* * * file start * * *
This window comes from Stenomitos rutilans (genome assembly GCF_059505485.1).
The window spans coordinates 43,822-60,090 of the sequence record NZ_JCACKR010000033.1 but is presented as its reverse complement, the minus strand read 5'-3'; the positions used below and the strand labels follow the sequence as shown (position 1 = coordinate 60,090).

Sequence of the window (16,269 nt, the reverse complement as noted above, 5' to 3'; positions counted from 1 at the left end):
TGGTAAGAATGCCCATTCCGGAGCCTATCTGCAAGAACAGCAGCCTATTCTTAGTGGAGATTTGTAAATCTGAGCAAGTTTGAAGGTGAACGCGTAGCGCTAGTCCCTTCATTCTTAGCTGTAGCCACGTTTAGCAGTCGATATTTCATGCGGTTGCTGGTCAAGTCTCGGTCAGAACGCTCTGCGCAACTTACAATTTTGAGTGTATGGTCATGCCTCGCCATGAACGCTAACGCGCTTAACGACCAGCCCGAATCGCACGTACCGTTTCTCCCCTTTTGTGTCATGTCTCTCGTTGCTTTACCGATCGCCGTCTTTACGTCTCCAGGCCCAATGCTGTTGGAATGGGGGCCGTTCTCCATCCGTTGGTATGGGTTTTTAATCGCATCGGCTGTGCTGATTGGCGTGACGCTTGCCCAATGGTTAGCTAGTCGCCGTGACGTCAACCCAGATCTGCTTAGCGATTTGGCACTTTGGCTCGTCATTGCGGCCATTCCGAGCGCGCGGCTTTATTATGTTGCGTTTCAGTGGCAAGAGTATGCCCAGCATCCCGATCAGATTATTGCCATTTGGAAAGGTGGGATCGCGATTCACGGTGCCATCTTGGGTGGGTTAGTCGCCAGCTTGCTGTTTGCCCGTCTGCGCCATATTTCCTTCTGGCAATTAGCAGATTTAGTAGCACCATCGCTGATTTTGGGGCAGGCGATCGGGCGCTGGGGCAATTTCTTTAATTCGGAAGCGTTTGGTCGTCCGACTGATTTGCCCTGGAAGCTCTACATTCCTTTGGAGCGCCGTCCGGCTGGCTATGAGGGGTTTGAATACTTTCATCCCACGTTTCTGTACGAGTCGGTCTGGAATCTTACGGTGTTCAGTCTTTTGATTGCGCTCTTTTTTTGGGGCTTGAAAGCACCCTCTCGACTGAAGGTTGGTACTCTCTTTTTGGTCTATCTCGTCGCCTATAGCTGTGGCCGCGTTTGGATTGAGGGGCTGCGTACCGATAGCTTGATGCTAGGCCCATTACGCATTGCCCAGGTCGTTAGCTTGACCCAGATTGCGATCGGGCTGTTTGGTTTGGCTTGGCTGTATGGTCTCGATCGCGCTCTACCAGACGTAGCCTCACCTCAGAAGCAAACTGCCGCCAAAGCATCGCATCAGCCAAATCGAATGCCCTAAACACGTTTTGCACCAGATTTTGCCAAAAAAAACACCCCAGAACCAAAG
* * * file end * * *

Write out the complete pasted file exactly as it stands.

This window comes from Stenomitos rutilans (genome assembly GCF_059505485.1).
The window spans coordinates 43,822-60,090 of the sequence record NZ_JCACKR010000033.1 but is presented as its reverse complement, the minus strand read 5'-3'; the positions used below and the strand labels follow the sequence as shown (position 1 = coordinate 60,090).

Sequence of the window (16,269 nt, the reverse complement as noted above, 5' to 3'; positions counted from 1 at the left end):
TGGTAAGAATGCCCATTCCGGAGCCTATCTGCAAGAACAGCAGCCTATTCTTAGTGGAGATTTGTAAATCTGAGCAAGTTTGAAGGTGAACGCGTAGCGCTAGTCCCTTCATTCTTAGCTGTAGCCACGTTTAGCAGTCGATATTTCATGCGGTTGCTGGTCAAGTCTCGGTCAGAACGCTCTGCGCAACTTACAATTTTGAGTGTATGGTCATGCCTCGCCATGAACGCTAACGCGCTTAACGACCAGCCCGAATCGCACGTACCGTTTCTCCCCTTTTGTGTCATGTCTCTCGTTGCTTTACCGATCGCCGTCTTTACGTCTCCAGGCCCAATGCTGTTGGAATGGGGGCCGTTCTCCATCCGTTGGTATGGGTTTTTAATCGCATCGGCTGTGCTGATTGGCGTGACGCTTGCCCAATGGTTAGCTAGTCGCCGTGACGTCAACCCAGATCTGCTTAGCGATTTGGCACTTTGGCTCGTCATTGCGGCCATTCCGAGCGCGCGGCTTTATTATGTTGCGTTTCAGTGGCAAGAGTATGCCCAGCATCCCGATCAGATTATTGCCATTTGGAAAGGTGGGATCGCGATTCACGGTGCCATCTTGGGTGGGTTAGTCGCCAGCTTGCTGTTTGCCCGTCTGCGCCATATTTCCTTCTGGCAATTAGCAGATTTAGTAGCACCATCGCTGATTTTGGGGCAGGCGATCGGGCGCTGGGGCAATTTCTTTAATTCGGAAGCGTTTGGTCGTCCGACTGATTTGCCCTGGAAGCTCTACATTCCTTTGGAGCGCCGTCCGGCTGGCTATGAGGGGTTTGAATACTTTCATCCCACGTTTCTGTACGAGTCGGTCTGGAATCTTACGGTGTTCAGTCTTTTGATTGCGCTCTTTTTTTGGGGCTTGAAAGCACCCTCTCGACTGAAGGTTGGTACTCTCTTTTTGGTCTATCTCGTCGCCTATAGCTGTGGCCGCGTTTGGATTGAGGGGCTGCGTACCGATAGCTTGATGCTAGGCCCATTACGCATTGCCCAGGTCGTTAGCTTGACCCAGATTGCGATCGGGCTGTTTGGTTTGGCTTGGCTGTATGGTCTCGATCGCGCTCTACCAGACGTAGCCTCACCTCAGAAGCAAACTGCCGCCAAAGCATCGCATCAGCCAAATCGAATGCCCTAAACACGTTTTGCACCAGATTTTGCCAAAAAAAACACCCCAGAACCAAAG